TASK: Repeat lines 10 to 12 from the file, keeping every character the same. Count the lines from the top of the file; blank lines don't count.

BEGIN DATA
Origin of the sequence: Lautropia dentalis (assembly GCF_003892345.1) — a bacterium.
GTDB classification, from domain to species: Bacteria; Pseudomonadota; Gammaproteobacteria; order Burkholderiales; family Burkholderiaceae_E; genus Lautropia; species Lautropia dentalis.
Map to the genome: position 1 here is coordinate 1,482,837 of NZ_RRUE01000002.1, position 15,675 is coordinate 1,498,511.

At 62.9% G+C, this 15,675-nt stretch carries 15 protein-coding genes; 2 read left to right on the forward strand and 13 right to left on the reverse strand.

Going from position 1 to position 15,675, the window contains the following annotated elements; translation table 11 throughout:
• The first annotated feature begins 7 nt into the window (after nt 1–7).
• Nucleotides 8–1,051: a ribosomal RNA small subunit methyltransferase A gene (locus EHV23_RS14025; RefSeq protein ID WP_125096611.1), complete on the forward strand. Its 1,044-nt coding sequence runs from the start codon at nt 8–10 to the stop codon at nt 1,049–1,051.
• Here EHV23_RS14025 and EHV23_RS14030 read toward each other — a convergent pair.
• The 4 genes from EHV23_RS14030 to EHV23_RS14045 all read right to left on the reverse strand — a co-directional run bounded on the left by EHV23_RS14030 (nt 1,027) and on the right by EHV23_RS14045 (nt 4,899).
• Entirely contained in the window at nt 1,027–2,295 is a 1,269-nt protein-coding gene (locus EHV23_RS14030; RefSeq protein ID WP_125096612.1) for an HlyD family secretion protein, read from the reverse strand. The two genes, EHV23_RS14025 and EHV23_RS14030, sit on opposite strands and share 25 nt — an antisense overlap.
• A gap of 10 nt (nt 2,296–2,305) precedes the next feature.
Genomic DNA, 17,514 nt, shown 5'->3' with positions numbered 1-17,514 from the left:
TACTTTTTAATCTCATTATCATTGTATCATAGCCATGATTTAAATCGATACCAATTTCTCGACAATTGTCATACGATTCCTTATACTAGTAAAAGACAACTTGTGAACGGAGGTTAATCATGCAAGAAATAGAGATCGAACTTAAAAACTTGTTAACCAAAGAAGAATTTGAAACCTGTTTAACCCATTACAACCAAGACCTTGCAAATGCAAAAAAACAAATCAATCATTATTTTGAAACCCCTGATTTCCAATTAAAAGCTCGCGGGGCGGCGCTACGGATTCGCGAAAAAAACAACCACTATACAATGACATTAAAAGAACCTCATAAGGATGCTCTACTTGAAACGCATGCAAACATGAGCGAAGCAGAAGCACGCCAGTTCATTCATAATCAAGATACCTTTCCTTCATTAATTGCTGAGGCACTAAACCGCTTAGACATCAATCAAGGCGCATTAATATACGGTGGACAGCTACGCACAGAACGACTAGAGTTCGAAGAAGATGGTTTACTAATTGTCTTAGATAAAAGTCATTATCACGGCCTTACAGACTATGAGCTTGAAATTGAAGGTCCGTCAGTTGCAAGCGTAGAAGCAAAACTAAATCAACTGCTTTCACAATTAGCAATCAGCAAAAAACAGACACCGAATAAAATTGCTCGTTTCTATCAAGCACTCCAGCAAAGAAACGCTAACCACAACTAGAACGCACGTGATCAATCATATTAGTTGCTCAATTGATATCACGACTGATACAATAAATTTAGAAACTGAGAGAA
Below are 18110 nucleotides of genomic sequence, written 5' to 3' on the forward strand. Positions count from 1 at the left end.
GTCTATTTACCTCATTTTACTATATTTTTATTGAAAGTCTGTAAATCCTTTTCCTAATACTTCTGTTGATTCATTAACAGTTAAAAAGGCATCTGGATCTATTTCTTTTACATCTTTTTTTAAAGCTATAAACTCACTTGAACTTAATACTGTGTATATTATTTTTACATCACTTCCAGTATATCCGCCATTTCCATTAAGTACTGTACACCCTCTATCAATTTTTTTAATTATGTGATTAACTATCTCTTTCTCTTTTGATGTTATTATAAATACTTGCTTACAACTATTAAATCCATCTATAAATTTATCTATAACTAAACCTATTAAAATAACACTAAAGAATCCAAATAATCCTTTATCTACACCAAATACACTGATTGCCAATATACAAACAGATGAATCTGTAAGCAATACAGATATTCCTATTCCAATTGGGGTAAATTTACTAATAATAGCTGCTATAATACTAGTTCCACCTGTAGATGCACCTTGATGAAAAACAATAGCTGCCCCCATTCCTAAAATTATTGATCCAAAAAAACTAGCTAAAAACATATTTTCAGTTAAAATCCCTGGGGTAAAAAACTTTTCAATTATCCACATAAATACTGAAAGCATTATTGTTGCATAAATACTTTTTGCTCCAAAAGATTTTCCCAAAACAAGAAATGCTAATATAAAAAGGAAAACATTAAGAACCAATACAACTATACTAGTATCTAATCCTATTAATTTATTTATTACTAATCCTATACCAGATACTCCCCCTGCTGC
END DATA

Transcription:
• Entirely contained in the window at nt 1,027–2,295 is a 1,269-nt protein-coding gene (locus EHV23_RS14030; RefSeq protein ID WP_125096612.1) for an HlyD family secretion protein, read from the reverse strand. The two genes, EHV23_RS14025 and EHV23_RS14030, sit on opposite strands and share 25 nt — an antisense overlap.
• A gap of 10 nt (nt 2,296–2,305) precedes the next feature.
Genomic DNA, 17,514 nt, shown 5'->3' with positions numbered 1-17,514 from the left: